The notion that using only a subset of the language is somehow more "productive" is bogus. Any subset you may wish to define necessarily excludes something that will be more suitable in a given context than what is available to the subset.

    Once you have to start writing more complex classes that require things like (for example) overriding the destructor, assignment operator and copy constructor, (ie you are managing raw memory), it gets very tedious, especially if the class is in a template.
    This too is bogus. A simple template class, like most of the STL, isn't more or less difficult to write than a single instance of the class--as if specialized for one of the target types expected for use in parametrization.

    Soma

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    I would also say take a look at Vandevoorde and Josuttis' "C++ Templates, The Complete Guide". There are a large number of examples of when TO use Templates, and of course hoe to implement them.

    Cheers!

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    This too is bogus. A simple template class, like most of the STL, isn't more or less difficult to write than a single instance of the class--as if specialized for one of the target types expected for use in parametrization
    I'll have to disagree and in fact I'll give you a nice little head scratcher to prove my point. (I haven't check the example code for syntax so bear with me.)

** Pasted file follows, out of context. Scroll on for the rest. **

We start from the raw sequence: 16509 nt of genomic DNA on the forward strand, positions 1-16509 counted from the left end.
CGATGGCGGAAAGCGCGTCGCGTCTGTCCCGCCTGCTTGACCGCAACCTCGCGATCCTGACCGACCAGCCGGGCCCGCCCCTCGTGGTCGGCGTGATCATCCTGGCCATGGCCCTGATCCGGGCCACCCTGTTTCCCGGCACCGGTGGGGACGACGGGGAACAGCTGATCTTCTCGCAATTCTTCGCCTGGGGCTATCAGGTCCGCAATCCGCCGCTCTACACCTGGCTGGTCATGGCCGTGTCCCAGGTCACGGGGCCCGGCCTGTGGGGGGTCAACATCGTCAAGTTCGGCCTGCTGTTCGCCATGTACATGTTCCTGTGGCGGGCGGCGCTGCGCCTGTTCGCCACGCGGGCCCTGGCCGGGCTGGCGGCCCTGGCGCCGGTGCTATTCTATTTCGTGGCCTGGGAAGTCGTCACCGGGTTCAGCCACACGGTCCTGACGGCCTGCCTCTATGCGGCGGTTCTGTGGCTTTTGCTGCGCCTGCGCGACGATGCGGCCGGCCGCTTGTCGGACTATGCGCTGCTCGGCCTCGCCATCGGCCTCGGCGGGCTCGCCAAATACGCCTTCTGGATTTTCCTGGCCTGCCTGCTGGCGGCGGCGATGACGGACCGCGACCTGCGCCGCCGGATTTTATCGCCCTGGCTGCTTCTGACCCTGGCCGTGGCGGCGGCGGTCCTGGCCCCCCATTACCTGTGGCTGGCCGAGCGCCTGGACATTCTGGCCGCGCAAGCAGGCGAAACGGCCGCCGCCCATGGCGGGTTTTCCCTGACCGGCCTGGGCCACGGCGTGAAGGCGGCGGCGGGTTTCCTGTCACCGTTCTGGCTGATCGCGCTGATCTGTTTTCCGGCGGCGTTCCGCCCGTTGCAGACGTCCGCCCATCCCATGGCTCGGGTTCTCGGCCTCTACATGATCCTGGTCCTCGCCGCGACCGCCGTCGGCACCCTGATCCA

Here is a class that uses a generic type and array size.

    Code:
    template<typename T,  int size>
    class MyClass {
    public:
    T arr[size] ;
    
    
    // default constructor
    MyClass {} ;
    
    // copy constructor
    MyClass(const MyClass &mc)
    {
    
    int i ;
    for (i = 0 ; i < size ; i++) {
    arr[i] = mc[i] ; // assumes copy assignment exists for T
    
    }
    
    
    }
    
    // similarly define copy assignment operator etc....
    
    } ;

    OK now how do you make templated copy and/or assignment operators that convert between different types and different sizes? Assume that a small size can convert to a bigger size via zero padding or that a big size can convert to a smaller via truncation. Assume also that there is a natural conversion between types T via a constructor perhaps or via typecasting.